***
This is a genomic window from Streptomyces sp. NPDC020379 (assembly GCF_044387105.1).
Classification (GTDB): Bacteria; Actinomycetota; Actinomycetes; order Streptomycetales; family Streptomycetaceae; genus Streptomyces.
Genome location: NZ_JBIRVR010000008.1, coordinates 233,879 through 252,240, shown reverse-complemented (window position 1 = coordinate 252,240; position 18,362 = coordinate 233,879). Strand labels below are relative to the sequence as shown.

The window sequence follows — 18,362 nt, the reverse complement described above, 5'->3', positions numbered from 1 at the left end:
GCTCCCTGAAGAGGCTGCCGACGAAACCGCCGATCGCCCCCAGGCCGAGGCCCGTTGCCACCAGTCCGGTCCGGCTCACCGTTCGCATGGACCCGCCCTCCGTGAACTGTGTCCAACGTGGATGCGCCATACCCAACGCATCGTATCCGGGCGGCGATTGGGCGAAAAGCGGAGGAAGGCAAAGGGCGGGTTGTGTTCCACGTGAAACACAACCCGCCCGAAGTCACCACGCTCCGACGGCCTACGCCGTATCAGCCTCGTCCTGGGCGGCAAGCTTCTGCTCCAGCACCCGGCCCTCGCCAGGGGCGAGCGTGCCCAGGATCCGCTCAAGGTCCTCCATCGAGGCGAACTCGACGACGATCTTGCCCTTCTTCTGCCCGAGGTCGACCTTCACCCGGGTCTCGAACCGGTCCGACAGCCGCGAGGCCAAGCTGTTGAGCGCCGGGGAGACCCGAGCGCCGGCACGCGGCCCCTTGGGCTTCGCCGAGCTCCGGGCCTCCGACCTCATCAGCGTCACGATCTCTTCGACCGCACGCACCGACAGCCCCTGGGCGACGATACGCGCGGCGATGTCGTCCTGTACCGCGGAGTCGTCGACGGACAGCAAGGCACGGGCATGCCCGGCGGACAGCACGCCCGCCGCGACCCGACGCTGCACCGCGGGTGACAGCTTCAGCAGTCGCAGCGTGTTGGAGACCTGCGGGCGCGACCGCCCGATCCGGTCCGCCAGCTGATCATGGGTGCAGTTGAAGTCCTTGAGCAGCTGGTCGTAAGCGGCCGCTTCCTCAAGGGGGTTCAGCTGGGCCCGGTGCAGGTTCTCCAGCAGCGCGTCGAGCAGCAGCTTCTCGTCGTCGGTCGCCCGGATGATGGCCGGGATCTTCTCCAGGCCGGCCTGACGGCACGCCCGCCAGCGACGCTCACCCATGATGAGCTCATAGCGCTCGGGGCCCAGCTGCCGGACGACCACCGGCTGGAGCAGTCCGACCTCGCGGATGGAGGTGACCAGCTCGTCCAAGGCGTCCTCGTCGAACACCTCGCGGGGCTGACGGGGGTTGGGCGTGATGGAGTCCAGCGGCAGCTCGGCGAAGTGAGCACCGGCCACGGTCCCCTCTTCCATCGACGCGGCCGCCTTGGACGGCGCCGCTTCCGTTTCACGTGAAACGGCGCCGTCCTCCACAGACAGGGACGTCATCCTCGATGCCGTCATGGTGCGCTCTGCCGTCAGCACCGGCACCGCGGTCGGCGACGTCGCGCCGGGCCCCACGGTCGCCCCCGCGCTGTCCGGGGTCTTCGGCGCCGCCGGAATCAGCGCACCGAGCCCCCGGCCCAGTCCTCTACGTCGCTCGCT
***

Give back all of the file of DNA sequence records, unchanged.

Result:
This is a genomic window from Streptomyces sp. NPDC020379 (assembly GCF_044387105.1).
Classification (GTDB): Bacteria; Actinomycetota; Actinomycetes; order Streptomycetales; family Streptomycetaceae; genus Streptomyces.
Genome location: NZ_JBIRVR010000008.1, coordinates 233,879 through 252,240, shown reverse-complemented (window position 1 = coordinate 252,240; position 18,362 = coordinate 233,879). Strand labels below are relative to the sequence as shown.

The window sequence follows — 18,362 nt, the reverse complement described above, 5'->3', positions numbered from 1 at the left end:
GCTCCCTGAAGAGGCTGCCGACGAAACCGCCGATCGCCCCCAGGCCGAGGCCCGTTGCCACCAGTCCGGTCCGGCTCACCGTTCGCATGGACCCGCCCTCCGTGAACTGTGTCCAACGTGGATGCGCCATACCCAACGCATCGTATCCGGGCGGCGATTGGGCGAAAAGCGGAGGAAGGCAAAGGGCGGGTTGTGTTCCACGTGAAACACAACCCGCCCGAAGTCACCACGCTCCGACGGCCTACGCCGTATCAGCCTCGTCCTGGGCGGCAAGCTTCTGCTCCAGCACCCGGCCCTCGCCAGGGGCGAGCGTGCCCAGGATCCGCTCAAGGTCCTCCATCGAGGCGAACTCGACGACGATCTTGCCCTTCTTCTGCCCGAGGTCGACCTTCACCCGGGTCTCGAACCGGTCCGACAGCCGCGAGGCCAAGCTGTTGAGCGCCGGGGAGACCCGAGCGCCGGCACGCGGCCCCTTGGGCTTCGCCGAGCTCCGGGCCTCCGACCTCATCAGCGTCACGATCTCTTCGACCGCACGCACCGACAGCCCCTGGGCGACGATACGCGCGGCGATGTCGTCCTGTACCGCGGAGTCGTCGACGGACAGCAAGGCACGGGCATGCCCGGCGGACAGCACGCCCGCCGCGACCCGACGCTGCACCGCGGGTGACAGCTTCAGCAGTCGCAGCGTGTTGGAGACCTGCGGGCGCGACCGCCCGATCCGGTCCGCCAGCTGATCATGGGTGCAGTTGAAGTCCTTGAGCAGCTGGTCGTAAGCGGCCGCTTCCTCAAGGGGGTTCAGCTGGGCCCGGTGCAGGTTCTCCAGCAGCGCGTCGAGCAGCAGCTTCTCGTCGTCGGTCGCCCGGATGATGGCCGGGATCTTCTCCAGGCCGGCCTGACGGCACGCCCGCCAGCGACGCTCACCCATGATGAGCTCATAGCGCTCGGGGCCCAGCTGCCGGACGACCACCGGCTGGAGCAGTCCGACCTCGCGGATGGAGGTGACCAGCTCGTCCAAGGCGTCCTCGTCGAACACCTCGCGGGGCTGACGGGGGTTGGGCGTGATGGAGTCCAGCGGCAGCTCGGCGAAGTGAGCACCGGCCACGGTCCCCTCTTCCATCGACGCGGCCGCCTTGGACGGCGCCGCTTCCGTTTCACGTGAAACGGCGCCGTCCTCCACAGACAGGGACGTCATCCTCGATGCCGTCATGGTGCGCTCTGCCGTCAGCACCGGCACCGCGGTCGGCGACGTCGCGCCGGGCCCCACGGTCGCCCCCGCGCTGTCCGGGGTCTTCGGCGCCGCCGGAATCAGCGCACCGAGCCCCCGGCCCAGTCCTCTACGTCGCTCGCT